Almost one in five homeless people with tuberculosis in Canada's largest city died within 12 months of being diagnosed, a 10-year study has found.
"That's quite significant — it's in the order of about three to four times higher than what we expect to see with someone who had TB," Dr. Kamran Khan, leader of the study, and a doctor at St. Michael's Hospital, said in an interview.
The study published Wednesday in the journal Emerging Infectious Diseases identified 91 homeless people with active TB in Toronto from 1998 to 2007.
In addition to the higher-than-usual death rate for the infectious disease, which can be spread through droplets released through a cough or sneeze, the study found that a growing proportion of tuberculosis cases in the homeless shelters — 40 per cent — are among immigrants. They hail from around the globe, Khan said, including locations in Latin America, Africa, Southeast Asia and Europe.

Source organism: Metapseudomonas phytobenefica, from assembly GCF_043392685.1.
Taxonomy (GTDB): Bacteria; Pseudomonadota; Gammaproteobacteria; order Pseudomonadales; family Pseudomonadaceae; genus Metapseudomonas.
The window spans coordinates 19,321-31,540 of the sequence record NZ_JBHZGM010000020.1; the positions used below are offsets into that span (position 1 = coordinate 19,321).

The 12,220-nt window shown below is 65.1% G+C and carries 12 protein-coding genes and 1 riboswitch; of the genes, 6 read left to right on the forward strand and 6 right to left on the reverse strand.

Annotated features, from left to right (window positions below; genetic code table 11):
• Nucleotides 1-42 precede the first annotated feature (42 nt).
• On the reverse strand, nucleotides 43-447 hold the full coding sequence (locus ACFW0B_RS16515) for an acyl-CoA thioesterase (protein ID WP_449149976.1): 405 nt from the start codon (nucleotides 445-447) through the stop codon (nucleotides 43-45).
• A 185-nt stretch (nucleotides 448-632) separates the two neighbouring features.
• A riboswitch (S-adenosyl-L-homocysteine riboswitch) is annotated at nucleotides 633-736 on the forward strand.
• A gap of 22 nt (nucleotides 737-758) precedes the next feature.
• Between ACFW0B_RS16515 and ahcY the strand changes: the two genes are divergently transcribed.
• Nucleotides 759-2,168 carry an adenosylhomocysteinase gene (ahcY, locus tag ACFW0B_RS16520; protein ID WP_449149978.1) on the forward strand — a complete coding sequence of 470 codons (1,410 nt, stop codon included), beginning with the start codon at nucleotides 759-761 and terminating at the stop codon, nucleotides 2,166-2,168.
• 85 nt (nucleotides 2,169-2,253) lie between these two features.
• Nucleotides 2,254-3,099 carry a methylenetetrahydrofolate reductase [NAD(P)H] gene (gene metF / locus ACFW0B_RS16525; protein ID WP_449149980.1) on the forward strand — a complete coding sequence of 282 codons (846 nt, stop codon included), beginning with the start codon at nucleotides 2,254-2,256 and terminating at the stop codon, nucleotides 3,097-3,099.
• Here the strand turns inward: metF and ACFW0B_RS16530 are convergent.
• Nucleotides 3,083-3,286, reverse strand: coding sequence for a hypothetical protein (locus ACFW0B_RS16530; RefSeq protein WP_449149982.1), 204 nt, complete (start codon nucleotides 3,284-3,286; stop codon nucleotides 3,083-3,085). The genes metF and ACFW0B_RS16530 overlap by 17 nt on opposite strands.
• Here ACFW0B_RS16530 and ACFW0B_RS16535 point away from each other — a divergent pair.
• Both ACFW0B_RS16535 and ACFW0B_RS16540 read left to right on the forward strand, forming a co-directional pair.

"It's significant because we know that highly drug-resistant forms of TB — and these are infections that can be life-threatening and typically take years to treat — are far more common in other parts of the world than they are in Canada," said Khan.
There are two things to take away from this.
The first one is the obvious one. It's apparent that immigrants have brought drug resistant forms of TB into the country and are walking free among the population, particularly Toronto, Canada's largest city. The fact that they were able to enter the country while hosting the infection proves that Canada's screening process is ineffective thus putting the health of Canadians in jeopardy.
The second thing to consider is that immigrants are visiting homeless shelters. Why is that?